T.J. ClarkTimothy James Clark, often known as T.J. Clark, is an art historian and writer. In his most recent book, Picasso and Truth: From Cubism to Guernica, TJ Clark highlights the artist's obsession with painting rooms - and other interior spaces, and argues that Picasso’s on-going struggle to make sense of the turmoil of the 20th century meant that in later paintings like Guernica, the sheltered space of the room became increasingly under threat. Among other paintings, T.J. Clark refers to The Blue room (1901), The Painter and His Model (1927) and Guernica (1937).
Stephan GünzelStephan Günzel is a space theorist, and Professor of Media theory at the Berlin Technical University of Art. Stephan’s specialism is looking at spatial theory in computer games. He believes that computer games are unique in the way they present us with a space that is interactive and which we can navigate. He argues that these games are not about killing or shooting people but about identifying and recognising things in virtual space, and learning orientation – providing a valuable lesson in seeing the world differently.
Saskia SassenSaskia Sassen is Professor of Sociology at Columbia University in the US. During the 1980’s and 1990’s, Sassen emerged as a prolific author in urban sociology, including the impacts of globalisation and transnational human migration, coining the term “global city” in her book of the same name. She’s also the winner of the Astorius Prize, and the author of “Territory, Authrority, Rights”. She argues that empty spaces in cities matter for the autonomy of civilians and are also an important space for creativity and personal associations.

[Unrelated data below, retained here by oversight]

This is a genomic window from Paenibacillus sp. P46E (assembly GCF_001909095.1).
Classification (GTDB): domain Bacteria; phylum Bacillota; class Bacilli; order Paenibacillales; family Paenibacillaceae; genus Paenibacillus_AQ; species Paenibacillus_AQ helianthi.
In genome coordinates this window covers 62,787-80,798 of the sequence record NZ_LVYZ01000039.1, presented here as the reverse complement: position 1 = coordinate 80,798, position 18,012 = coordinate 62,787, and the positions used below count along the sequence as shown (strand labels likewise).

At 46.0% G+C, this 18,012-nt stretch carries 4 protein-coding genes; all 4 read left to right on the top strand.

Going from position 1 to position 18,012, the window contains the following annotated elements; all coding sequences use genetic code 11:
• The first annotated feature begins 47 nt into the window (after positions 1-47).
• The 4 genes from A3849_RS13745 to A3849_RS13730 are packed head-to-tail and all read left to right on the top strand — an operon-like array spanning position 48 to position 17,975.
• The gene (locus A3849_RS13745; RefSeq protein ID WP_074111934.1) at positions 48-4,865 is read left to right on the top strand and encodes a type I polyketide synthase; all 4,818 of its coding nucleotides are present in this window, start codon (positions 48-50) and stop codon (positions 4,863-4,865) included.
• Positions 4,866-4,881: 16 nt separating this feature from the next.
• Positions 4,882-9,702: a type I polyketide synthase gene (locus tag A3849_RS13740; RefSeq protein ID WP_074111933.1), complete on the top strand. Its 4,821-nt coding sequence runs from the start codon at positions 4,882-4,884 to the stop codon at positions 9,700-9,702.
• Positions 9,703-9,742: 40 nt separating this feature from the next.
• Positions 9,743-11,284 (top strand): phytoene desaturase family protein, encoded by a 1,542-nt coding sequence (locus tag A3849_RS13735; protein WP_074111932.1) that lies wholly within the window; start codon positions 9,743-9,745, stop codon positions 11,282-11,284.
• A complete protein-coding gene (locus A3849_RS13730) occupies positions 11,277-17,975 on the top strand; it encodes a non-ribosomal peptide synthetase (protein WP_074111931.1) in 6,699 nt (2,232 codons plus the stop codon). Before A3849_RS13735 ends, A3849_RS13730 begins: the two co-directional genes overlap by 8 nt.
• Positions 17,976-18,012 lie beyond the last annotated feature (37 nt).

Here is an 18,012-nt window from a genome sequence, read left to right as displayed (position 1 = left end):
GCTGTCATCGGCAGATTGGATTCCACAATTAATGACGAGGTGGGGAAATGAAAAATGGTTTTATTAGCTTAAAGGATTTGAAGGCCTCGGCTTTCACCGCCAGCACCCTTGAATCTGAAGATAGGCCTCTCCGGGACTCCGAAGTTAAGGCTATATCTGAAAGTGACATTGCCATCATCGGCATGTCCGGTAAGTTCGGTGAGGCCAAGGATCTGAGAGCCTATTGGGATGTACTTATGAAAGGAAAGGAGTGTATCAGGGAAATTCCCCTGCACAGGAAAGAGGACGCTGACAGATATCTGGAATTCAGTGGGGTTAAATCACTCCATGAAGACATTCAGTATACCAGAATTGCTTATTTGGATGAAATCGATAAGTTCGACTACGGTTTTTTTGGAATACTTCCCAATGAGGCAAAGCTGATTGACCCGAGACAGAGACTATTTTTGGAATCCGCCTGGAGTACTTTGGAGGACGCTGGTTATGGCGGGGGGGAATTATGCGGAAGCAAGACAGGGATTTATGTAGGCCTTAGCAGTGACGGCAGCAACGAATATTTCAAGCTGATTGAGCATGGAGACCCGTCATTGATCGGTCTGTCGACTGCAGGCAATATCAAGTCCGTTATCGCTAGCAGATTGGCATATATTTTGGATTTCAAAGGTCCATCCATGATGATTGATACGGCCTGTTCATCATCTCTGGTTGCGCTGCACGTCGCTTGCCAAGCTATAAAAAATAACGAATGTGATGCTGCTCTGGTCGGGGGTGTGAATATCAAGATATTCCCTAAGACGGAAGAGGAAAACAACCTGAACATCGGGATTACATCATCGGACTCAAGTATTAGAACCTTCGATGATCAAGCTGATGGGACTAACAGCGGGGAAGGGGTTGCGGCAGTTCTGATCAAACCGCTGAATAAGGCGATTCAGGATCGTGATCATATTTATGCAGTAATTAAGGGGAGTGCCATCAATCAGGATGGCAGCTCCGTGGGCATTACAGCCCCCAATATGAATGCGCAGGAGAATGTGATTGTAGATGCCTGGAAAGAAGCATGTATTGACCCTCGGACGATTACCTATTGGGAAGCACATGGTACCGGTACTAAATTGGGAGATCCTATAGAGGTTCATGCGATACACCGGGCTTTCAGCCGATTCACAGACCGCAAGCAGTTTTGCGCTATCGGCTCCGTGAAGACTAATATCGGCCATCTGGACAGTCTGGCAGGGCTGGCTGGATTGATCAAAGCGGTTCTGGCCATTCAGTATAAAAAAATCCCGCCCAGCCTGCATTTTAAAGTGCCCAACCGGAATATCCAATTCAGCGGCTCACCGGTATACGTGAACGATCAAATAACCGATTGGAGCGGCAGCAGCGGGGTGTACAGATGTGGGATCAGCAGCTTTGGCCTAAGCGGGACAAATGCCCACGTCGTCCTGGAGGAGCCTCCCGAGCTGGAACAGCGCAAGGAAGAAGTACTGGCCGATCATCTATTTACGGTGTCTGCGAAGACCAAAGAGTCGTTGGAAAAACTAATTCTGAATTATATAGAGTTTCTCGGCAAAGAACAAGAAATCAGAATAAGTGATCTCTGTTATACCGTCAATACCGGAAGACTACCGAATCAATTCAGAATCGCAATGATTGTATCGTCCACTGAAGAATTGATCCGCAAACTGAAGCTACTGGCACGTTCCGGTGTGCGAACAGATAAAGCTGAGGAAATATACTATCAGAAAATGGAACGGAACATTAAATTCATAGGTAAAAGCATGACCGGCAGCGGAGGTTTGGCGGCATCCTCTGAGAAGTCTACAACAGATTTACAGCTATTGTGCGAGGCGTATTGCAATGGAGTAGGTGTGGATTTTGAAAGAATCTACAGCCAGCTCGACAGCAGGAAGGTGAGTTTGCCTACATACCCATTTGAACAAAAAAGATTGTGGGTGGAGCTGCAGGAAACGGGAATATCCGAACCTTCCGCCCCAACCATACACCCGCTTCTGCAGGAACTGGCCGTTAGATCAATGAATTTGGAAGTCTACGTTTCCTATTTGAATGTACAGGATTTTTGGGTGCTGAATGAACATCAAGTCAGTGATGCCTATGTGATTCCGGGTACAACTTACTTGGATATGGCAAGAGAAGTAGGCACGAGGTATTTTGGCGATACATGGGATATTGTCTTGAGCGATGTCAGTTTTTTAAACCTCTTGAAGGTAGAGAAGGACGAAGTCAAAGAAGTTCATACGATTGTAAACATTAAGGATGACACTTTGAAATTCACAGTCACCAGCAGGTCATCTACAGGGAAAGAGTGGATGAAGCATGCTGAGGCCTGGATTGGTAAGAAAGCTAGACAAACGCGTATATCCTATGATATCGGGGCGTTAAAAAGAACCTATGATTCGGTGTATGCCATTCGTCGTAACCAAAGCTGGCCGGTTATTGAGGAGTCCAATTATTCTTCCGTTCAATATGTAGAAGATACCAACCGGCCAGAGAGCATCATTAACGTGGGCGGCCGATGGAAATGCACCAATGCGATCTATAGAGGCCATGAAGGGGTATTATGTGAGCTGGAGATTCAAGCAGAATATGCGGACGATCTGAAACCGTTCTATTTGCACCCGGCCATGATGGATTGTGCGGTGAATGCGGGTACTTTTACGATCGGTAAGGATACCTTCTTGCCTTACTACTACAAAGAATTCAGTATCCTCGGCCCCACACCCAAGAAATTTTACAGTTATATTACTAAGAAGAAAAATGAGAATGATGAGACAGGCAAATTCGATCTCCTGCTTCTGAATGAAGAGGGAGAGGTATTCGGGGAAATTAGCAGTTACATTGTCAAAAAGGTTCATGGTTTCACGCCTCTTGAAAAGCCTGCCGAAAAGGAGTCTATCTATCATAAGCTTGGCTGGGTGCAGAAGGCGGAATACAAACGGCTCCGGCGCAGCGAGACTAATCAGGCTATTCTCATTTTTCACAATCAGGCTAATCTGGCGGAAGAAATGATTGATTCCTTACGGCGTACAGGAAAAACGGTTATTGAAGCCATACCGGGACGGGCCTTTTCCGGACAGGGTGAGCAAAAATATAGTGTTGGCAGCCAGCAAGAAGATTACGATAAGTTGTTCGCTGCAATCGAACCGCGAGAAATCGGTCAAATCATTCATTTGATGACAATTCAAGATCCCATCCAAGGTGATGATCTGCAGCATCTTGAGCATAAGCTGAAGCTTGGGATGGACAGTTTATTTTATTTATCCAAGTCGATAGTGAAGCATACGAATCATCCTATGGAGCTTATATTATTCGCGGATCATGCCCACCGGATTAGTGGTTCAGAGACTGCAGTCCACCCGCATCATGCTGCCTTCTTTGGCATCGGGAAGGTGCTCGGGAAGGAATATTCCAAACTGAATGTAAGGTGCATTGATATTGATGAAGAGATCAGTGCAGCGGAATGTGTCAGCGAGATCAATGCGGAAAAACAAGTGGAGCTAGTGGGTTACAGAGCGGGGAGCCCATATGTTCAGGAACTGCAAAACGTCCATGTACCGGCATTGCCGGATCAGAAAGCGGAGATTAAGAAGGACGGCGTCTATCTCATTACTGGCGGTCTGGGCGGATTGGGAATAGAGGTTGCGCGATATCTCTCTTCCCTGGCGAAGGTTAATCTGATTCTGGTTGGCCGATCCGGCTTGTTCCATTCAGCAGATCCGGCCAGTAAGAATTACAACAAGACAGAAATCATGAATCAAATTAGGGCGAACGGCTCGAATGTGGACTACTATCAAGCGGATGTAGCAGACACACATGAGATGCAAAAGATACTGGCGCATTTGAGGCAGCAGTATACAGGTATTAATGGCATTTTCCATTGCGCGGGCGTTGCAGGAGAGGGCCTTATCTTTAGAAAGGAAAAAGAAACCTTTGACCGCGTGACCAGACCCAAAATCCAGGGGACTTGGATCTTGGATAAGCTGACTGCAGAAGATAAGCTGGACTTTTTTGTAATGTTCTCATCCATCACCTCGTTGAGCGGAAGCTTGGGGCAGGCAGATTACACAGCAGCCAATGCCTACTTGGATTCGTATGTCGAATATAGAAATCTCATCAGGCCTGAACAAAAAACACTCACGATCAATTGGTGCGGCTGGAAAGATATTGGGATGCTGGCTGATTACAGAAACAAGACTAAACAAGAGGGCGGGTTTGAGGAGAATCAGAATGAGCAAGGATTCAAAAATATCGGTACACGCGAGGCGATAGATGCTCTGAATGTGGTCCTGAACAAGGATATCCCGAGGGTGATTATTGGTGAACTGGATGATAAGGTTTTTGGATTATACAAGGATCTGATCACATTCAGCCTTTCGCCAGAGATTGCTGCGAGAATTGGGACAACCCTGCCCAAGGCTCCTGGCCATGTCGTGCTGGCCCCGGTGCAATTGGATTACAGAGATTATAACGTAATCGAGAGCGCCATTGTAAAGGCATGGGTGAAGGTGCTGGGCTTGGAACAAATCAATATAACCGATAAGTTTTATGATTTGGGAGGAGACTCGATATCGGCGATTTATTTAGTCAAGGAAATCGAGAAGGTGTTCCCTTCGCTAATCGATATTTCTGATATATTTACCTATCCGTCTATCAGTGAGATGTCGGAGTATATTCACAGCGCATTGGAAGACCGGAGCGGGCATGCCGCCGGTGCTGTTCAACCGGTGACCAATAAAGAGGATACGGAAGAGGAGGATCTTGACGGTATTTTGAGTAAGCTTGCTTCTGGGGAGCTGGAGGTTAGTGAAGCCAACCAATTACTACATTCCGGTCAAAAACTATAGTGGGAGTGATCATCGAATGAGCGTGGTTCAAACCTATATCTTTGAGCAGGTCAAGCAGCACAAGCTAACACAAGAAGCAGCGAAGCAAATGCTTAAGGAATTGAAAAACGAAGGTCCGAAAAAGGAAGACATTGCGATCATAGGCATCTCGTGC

Sixty Second Idea to Change the WorldIn our Sixty Second Idea to improve the world, philosopher of space Stephan Günzel suggests that everyone who owns a dog should switch it over with a rabbit for a week. Stephan believes that people use their dogs as status symbols and as a way of dominating space: intruding upon the space of others, especially in public areas like parks and streets. If people were deprived of their dogs for a week, they would realise the absurdity of their relationship towards space.
Comments on the programme:
Video games have an uncanny ability to influence how you view space around you... By default, your success in games is entirely dependent on how well you navigate space, whether it is an adventure game or first-person-shooter or anything in between. Initially, I was completely incapable of pulling this off, but only recently have I made significant progress. Has this led to a marked change in how I relate with space in real life? I wouldn't know ….
I don't believe that video games from the generation before satellite navigation could have developed or retained better perception of space. Until very recently, constrained by available memory, video games had repetitive graphics. Walls used the same monotone texture, and alternate variants of it, when added as decorations, occurred more than once within an environment. This was confusing, and made me as a player become oblivious to small clues that would otherwise indicate a hallway or road that I have already passed through.
In Next Week’s Programme:In Next Week’s Programme: How wealth and power could be better shared - with the Nobel Prize winning Indian economist and philosopher Amartya Sen.